‘And for many minutes, this was all that he did. He just made us laugh, at the expense of the discredited PM, and The Madonna with Child.

‘But then—and one could almost not tell when it happened— all the humour fell away. And he was angry. Full of this emotion that I now think of as distinctly his: this mixture of pain and sadness edged with great anger. It is also in these moments, when he is most rousing—imploring the crowd to tell him how the Prime Minister of Pakistan would dare insult the Prime Minister of India (Nawaz Sharif had likened Manmohan Singh to a ‘dehaati aurat’ in New York)—that Modi is also most frightening. Not Hitler, but there is definitely something of a leader like Erdogan in Turkey or Rajapaksa in Sri Lanka about him.

‘… His victory will decimate the opposition. Not just in terms of numbers, but philosophically too. It will be a long time before the Congress finds its way again. The [pundits in Delhi] will say I’m wrong. How will he find the numbers? they ask. But the numbers will come. This is going to be one of those elections when all the old calculations cease to apply.’

That was September. Much of what was relevant then is, if anything, more relevant now. At the time I could not have known if the crowd I had seen in Delhi was representative of the electorate at large, or specific to the big cities. It is my feeling now—after many weeks of travel, and seeing Modi in other more rural places—that this is the new electorate. And, if I have sympathy for Modi, if I wish to see him succeed, it is because of my sympathy for the people who support him.

It is this India—clear-headed, restless, hungry—that has energised this election. It is the India that some of us have been waiting to see come into being.

It is also my concern for this India that has prejudiced my view of this election. The reason is that I grew up among a class of Indians—privileged, exclusively English-speaking, intimately connected to power and politics—who loathed this other India. They turned their nose up at their bad English; they complained of their body odour; they described them, while doing an impression before a hooting drawing room of people (I’m thinking now of a large mondaine of Delhi society) as ‘ball-scratchers.’ They hated their beliefs and practices; they held their religion in contempt; they lived in open terror of their rise.

Only the Poor were beautiful. The people I grew up among had great reserves of feeling for the rural poor. And through their many schemes and yojanas, their fraudulent plans for empowerment, their concern for tribal art and religion, this crowd of ethnistas and Oxbridge Lefties worked hard to make sure that the Poor never lost the thing that gave them their great charm, namely their poverty. Now while it would be unfair to say that the members of this class supplied leaders exclusively to the Congress party—many of them went on to join other parties, some even to lead large states—it would not be an exaggeration to say that if one party were to be singled out as sharing the beliefs and prejudices of this class, it would be the Congress Party under the leadership of the Gandhi family.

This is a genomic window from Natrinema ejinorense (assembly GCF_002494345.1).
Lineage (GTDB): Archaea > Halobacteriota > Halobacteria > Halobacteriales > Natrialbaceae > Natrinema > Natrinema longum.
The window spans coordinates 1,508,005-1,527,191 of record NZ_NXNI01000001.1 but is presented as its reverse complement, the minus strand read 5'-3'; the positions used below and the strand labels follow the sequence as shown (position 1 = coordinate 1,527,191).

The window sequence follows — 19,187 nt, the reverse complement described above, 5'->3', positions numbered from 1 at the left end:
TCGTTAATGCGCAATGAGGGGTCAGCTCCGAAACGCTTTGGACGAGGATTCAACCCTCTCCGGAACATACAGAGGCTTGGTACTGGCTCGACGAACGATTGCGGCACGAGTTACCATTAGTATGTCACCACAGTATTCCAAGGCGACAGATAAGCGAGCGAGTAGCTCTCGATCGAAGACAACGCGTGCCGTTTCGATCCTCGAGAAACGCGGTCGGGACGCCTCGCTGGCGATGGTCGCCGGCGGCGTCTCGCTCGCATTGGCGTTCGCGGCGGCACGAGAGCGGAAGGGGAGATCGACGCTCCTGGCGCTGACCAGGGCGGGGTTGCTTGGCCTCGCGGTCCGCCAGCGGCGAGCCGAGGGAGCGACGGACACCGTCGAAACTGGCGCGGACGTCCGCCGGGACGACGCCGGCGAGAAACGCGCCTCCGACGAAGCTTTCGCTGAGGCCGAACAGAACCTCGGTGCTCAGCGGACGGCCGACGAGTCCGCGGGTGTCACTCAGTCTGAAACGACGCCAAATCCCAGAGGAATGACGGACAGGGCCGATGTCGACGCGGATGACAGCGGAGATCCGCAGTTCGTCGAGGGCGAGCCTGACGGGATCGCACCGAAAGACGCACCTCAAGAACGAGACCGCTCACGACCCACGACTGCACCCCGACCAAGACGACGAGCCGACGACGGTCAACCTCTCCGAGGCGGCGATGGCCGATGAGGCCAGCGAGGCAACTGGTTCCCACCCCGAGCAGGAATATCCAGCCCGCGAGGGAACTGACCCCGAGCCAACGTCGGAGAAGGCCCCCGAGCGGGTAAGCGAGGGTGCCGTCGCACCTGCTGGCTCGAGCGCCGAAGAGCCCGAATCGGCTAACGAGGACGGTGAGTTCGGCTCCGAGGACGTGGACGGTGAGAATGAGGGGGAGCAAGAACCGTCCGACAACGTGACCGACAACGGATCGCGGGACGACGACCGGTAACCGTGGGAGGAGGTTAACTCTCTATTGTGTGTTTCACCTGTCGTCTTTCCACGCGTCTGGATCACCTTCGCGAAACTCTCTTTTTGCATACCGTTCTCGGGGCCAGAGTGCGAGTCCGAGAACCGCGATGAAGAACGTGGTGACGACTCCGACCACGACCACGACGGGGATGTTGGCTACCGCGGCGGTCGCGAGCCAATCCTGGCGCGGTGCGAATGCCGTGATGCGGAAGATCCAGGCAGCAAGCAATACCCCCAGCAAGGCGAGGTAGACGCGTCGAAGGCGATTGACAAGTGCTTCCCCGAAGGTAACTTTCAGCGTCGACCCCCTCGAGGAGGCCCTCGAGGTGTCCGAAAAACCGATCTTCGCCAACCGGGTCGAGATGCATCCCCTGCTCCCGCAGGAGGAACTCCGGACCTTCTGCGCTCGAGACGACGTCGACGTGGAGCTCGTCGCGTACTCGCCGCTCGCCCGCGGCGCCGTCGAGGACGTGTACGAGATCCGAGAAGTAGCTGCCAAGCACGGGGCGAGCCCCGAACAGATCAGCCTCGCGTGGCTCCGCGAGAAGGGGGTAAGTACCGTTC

But the class the Family represented was a class in decay. That decay, though they were an embodiment of it, was not specific to the Family. The same conditions that had produced them had produced others. Their experience of rootlessness and isolation, the devastating impact of convent and public school education—some wasted time spent in the West— was a general feature of this class. And the decline that was to be observed between Jawaharlal Nehru’s generation and Rajiv Gandhi’s was visible everywhere. No one perhaps expected that it would have brought us so soon to Rahul Gandhi; one might be forgiven for thinking an intervening stage was needed; but decline itself was inescapable. It is not possible for a class to remain vital if it cannot draw cultural nourishment from the place it inhabits. That class then will produce people without the means to deal with India; it will produce Coomaraswamy’s intellectual pariah, ‘the nondescript superficial being’ who is neither of the East nor the West. A few among this class, I should say, did try to make a journey back; they tried to undo the effects of their education; but most were content to remain as they were. And why not! It was not so bad a place to be. India did not punish them for the remove at which they stood from her; she rewarded them with her awe.

Well, that is, till just the other day.

Because the sense I had at that rally in Rohini—then subsequently, in Kanpur, and then again, here, in Benares— was of a country unbound. A country coming free of its historical obeisance to the class the Gandhi family represented. The change was happening not because the new middle classes sensed the danger the elite posed to their own growth. No: it was much more basic than that. It was that the cultural gap had finally grown too wide. And if they turned away from Rahul Gandhi, it was not because they saw him as a threat to their own interests, it was because they couldn’t understand a word he was saying. In the past, this might have produced a feeling of apology in them; it now produced an equal and corresponding feeling of contempt.

It was there in the voice of a young priest who came to see me the other day. He was of a grand line of priests belonging to the Kashi Vishwanath Mandir. He wore jeans and a kurta, pink-stemmed rimless glasses; his ringtone was: ‘Yada yada hi dharmasya…’ There were broad streaks of yellow on his forehead, pierced red at the centre, and he wore a ring of Hessonite, for his Rahu was bad. We had not met to discuss politics. But the young priest, after making apologies for being apolitical, as men of God frequently do, could talk of nothing else. Of Modi, he said: “Rahul Gandhi se toh zyaada sincere hain. Kam se kam unko bataana toh nahi padhha ke yeh Vishwanath hain. Rahul Gandhi ko bataana padhha ke yeh Vishwanath hain.” Then, as if coming to the heart of the difference between the two men, he said Modi knew how to perform all the rites at the temple. “Rahul Gandhi,” the priest added cruelly, “toh sona-chaandi dekh rahe thhe. Unko toh Vishwanath se koi matlab hi nahi thha.”